Portraits of Anne, and variations of them, have been used as illustrations
of Emily from 1897 to the present day (see Anne-esque
Portraits). The 'Profile portrait' (NPG 1724) and the associated tracing are identified as Emily
Bronte but almost certainly depict her sister Anne (see Profile Portrait - Emily or Anne) as she
had a Roman nose. This means that the left-hand tracing from the
'Gun-Group' portrait, depicting a young woman with a straight nose, will be Emily. The
only undisputed portrait of Emily Bronte is that seen in the 'Pillar Portrait.'
LEFT: Assumed to be Emily Bronte c1834 in a tracing from the
'Gun Group' portrait.
CENTRE: Undisputed portrait of Emily Bronte c1833 in the 'Pillar Portrait,'
painted by her teenage brother, Branwell; she would be about 15 years old.
RIGHT: 'Emily' in the Photograph; if this is Emily Bronte and the photo was
taken c1848 she would be about 30 years old.
Missing Portraits of
It has long been a mystery as to why Charlotte's portraits of Anne have survived
but none of Emily.
The Pencil sketch of Anne Bronte by
Martha Brown owned
two pencil sketches
by Charlotte, one of Anne and one of Emily. These were
seen by William Robertson Nicoll when he
visited her in 1879.
Brown possessed a very clearly and boldly drawn pencil sketch of Emily by
Charlotte, which I in vain endeavoured to purchase."
After Martha's death in January 1880 he purchased the sketch of
Anne from one of her sisters but could not trace the one of
Missing Watercolour Portrait?
This portrait of Anne appears on p.230 of Art of the
Brontes, it is a miniature oval watercolour, by Charlotte. Does one exist of
The miniature oval watercolour of
Anne Bronte by Charlotte.
There is one unidentified watercolour portrait by
Charlotte, the portrait seen below of an unknown woman. It is a miniature
oval watercolour created in the same period as the one of her sister
Anne. Detail of the image is shown here, reversed for comparison with the
Note the earring.
The full portrait can be found on p.231 of Art of the
Brontes where it is suggested that she could be the Bronte Sisters' Aunt
Elizabeth Branwell. 1.
Descriptions of Emily by people who actually knew or met
her are few but physical and mental strength is a recurring
“Stronger than a man, simpler than a child, her nature stood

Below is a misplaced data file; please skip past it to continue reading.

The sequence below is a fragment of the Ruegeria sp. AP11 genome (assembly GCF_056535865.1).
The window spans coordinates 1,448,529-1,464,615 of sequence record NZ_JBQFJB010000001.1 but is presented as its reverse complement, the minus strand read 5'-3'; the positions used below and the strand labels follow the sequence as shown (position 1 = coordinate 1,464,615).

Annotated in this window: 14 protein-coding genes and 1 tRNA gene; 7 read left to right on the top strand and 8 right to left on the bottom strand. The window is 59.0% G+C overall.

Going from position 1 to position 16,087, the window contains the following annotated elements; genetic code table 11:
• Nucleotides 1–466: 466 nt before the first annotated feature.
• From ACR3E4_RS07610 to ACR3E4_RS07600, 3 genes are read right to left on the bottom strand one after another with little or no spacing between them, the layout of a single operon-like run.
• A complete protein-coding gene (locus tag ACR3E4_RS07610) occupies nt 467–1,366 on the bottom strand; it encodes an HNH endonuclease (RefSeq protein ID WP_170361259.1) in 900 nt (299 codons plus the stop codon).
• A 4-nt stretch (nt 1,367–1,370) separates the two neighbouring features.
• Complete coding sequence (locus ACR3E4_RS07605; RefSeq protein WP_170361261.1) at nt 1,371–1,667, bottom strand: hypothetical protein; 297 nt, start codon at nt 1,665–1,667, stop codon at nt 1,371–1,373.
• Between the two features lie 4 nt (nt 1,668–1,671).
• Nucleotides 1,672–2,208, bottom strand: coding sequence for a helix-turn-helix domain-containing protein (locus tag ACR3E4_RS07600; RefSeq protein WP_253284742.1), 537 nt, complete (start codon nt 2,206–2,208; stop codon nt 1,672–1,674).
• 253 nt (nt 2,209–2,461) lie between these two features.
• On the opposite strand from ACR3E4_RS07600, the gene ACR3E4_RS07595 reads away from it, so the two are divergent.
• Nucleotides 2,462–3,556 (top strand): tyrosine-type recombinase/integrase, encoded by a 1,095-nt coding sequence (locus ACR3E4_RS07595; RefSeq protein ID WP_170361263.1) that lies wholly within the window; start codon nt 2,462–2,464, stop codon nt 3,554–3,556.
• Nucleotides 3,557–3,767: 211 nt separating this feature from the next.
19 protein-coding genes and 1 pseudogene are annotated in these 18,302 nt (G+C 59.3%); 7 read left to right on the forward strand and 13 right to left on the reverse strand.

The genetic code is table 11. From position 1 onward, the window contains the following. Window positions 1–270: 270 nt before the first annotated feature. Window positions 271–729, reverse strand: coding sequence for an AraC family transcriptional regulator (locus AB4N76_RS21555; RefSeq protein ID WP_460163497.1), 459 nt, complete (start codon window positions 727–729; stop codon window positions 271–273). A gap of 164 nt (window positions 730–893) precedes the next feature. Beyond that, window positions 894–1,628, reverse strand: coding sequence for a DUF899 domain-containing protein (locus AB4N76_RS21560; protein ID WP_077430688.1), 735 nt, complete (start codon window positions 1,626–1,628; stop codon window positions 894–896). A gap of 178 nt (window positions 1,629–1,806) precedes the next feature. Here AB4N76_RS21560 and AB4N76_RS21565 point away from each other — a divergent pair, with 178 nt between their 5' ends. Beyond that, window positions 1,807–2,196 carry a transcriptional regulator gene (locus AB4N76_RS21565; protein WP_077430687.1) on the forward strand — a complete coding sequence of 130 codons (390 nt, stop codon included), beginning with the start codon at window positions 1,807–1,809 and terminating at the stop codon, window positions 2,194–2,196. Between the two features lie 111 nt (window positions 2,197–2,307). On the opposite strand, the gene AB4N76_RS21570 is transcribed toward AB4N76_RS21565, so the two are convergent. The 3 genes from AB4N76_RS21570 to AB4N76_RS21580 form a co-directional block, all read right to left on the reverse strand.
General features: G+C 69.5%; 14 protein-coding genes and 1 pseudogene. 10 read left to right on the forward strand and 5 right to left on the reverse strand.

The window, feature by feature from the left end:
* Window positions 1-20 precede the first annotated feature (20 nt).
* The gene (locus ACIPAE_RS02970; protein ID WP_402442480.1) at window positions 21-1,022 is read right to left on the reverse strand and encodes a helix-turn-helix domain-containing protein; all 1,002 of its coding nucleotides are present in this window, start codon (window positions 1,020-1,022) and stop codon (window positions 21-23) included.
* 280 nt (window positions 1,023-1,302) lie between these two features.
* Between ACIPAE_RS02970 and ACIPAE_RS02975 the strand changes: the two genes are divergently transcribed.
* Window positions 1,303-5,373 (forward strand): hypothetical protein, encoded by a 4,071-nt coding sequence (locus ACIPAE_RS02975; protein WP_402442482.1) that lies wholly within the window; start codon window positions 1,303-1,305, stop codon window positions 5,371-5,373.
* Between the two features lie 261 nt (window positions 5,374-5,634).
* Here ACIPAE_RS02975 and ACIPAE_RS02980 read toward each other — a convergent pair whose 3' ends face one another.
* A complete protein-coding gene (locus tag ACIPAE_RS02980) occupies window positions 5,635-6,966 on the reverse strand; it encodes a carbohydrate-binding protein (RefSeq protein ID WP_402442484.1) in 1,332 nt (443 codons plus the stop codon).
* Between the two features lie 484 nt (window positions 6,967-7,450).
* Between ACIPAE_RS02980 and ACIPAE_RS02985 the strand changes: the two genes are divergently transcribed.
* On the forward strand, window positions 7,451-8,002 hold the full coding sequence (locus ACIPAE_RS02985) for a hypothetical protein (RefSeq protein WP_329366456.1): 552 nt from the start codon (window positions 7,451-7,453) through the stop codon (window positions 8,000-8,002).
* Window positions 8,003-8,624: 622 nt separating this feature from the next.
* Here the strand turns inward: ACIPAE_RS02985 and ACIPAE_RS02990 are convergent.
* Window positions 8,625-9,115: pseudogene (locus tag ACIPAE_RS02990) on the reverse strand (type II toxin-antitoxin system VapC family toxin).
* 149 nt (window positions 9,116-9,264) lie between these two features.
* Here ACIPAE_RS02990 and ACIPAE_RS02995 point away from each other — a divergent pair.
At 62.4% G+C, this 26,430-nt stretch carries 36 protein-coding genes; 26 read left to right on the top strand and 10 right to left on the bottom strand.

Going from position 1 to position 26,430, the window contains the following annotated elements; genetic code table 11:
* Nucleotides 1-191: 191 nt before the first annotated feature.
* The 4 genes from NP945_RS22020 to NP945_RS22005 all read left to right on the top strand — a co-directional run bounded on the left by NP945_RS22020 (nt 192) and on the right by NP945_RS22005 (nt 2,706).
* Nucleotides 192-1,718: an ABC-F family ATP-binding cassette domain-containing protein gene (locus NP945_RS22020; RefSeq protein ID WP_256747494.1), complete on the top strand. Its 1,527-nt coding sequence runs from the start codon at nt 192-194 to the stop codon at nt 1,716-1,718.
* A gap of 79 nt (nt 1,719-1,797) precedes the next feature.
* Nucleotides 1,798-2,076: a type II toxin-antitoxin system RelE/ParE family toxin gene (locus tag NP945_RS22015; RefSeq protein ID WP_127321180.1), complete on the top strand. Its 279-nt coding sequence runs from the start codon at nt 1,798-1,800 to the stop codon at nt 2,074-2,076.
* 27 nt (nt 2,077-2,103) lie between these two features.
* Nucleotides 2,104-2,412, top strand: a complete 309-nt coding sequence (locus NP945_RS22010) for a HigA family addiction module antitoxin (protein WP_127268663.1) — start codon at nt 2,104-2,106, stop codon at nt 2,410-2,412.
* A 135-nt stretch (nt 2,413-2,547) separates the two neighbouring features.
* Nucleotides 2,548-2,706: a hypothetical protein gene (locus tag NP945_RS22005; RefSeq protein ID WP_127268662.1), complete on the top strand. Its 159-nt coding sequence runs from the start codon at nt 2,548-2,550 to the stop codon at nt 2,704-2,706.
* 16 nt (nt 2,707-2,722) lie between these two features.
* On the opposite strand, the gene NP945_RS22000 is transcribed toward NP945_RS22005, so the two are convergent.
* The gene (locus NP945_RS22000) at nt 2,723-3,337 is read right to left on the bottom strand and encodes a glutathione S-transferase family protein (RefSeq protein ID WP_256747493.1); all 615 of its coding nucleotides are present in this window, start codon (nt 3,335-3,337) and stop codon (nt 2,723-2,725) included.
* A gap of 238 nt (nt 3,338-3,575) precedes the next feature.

"She should have been a man—a great navigator..... She had a
head for logic, and a capability of argument unusual in a man and rarer indeed in a
woman...impairing this gift was her stubborn tenacity of will which rendered her
obtuse to all reasoning where her own wishes, or her own sense of right, was
"We always thought her to be the best looking, the
cleverest, and the bravest-spirited of the three sisters.”
Martha Brown quoted in Mary
Robinson's Emily Bronte.
"Emily was the tallest. She'd bigger bones and was stronger
looking and more masculine, but very nice in her ways."
‘Old Haworth Folk Who Knew The
Brontes’ The Cornhill Magazine, New Series, vol. xxix. July to December 1910
London, Smith, Elder, & Co.
"Patrick 'had such unbounded confidence in his daughter
Emily, knowing, as he did her unparalleled intrepidity and firmness, that he
resolved to learn her to shoot too. They used to practice with pistols."
John Greenwood. 3a.
"she is a brave and noble girl. She is my right hand, nay, the very apple of
John Greenwood quoting Patrick Bronte. 3a.
Probably the most important clue as to Emily's appearance can be found in a
letter by Charlotte concerning the art critic, George Henry Lewes (1817-1878) whose "face
almost moves me to tears—it is so wonderfully like Emily—her eyes, her
features - the very nose, the somewhat
prominent mouth, the forehead-even at moments the expression."
Charlotte met George Henry Lewes in 1850 when he was 33 years old. The 'Emily'
in the photo is here compared with Lewes as a 23-year-old in 1840 and three undated photos
The Branwell Family of
'Emily' in the photo bears no resemblance to Emily's father Patrick Bronte but
does have features associated with her mother's side of the family.